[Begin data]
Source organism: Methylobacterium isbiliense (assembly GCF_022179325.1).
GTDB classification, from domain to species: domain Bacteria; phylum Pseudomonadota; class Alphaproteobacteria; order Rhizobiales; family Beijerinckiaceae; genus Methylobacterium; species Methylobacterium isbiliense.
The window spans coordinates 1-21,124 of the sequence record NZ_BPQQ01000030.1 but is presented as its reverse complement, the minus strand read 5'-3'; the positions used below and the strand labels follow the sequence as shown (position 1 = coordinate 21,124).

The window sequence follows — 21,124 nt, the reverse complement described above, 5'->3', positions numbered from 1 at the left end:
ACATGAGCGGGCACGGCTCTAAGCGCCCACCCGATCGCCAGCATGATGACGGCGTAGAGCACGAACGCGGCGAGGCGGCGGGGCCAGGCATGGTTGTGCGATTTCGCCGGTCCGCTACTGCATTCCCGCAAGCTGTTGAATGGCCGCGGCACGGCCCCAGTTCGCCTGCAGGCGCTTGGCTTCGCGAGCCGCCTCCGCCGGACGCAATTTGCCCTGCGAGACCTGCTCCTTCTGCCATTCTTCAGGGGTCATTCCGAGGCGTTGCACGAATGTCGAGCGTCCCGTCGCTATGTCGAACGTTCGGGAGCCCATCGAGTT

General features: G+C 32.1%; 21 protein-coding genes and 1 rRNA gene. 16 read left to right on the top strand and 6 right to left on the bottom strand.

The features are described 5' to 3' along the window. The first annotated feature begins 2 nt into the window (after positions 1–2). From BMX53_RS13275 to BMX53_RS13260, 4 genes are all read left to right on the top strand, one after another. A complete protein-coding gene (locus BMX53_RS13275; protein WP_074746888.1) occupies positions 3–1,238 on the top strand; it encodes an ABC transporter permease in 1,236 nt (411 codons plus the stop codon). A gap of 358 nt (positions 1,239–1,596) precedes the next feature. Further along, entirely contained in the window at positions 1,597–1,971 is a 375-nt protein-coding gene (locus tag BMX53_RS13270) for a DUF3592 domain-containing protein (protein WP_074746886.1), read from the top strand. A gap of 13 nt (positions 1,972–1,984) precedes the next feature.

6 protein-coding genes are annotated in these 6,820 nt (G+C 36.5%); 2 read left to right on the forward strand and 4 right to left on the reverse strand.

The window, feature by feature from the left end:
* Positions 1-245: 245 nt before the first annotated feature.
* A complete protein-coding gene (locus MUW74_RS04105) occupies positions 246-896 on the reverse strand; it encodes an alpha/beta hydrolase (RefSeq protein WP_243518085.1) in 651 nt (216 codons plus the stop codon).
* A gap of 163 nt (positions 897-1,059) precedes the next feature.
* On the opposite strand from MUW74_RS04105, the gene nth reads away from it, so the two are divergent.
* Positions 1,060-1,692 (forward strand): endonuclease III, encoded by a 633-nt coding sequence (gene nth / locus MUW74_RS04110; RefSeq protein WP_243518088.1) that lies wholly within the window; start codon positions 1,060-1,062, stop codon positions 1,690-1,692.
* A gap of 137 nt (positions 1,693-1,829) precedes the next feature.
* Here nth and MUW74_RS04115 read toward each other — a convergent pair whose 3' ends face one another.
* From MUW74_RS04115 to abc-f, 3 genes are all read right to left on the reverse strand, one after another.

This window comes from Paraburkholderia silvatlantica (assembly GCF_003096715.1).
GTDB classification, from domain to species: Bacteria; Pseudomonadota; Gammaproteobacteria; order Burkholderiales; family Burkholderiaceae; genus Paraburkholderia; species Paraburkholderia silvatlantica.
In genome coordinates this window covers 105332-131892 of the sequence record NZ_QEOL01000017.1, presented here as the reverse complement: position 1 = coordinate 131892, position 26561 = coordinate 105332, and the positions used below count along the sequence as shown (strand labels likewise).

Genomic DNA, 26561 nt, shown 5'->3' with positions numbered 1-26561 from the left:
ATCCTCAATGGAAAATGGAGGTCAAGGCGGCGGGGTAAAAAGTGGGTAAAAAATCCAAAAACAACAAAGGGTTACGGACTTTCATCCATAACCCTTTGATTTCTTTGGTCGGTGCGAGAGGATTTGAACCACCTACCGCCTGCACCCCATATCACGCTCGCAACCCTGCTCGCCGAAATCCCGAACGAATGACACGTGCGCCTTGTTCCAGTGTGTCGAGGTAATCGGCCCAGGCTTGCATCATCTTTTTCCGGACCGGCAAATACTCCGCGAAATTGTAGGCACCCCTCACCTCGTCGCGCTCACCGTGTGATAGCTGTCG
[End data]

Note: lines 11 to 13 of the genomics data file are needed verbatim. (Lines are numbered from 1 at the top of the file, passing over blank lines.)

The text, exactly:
* A complete protein-coding gene (locus MUW74_RS04105) occupies positions 246-896 on the reverse strand; it encodes an alpha/beta hydrolase (RefSeq protein WP_243518085.1) in 651 nt (216 codons plus the stop codon).
* A gap of 163 nt (positions 897-1,059) precedes the next feature.
* On the opposite strand from MUW74_RS04105, the gene nth reads away from it, so the two are divergent.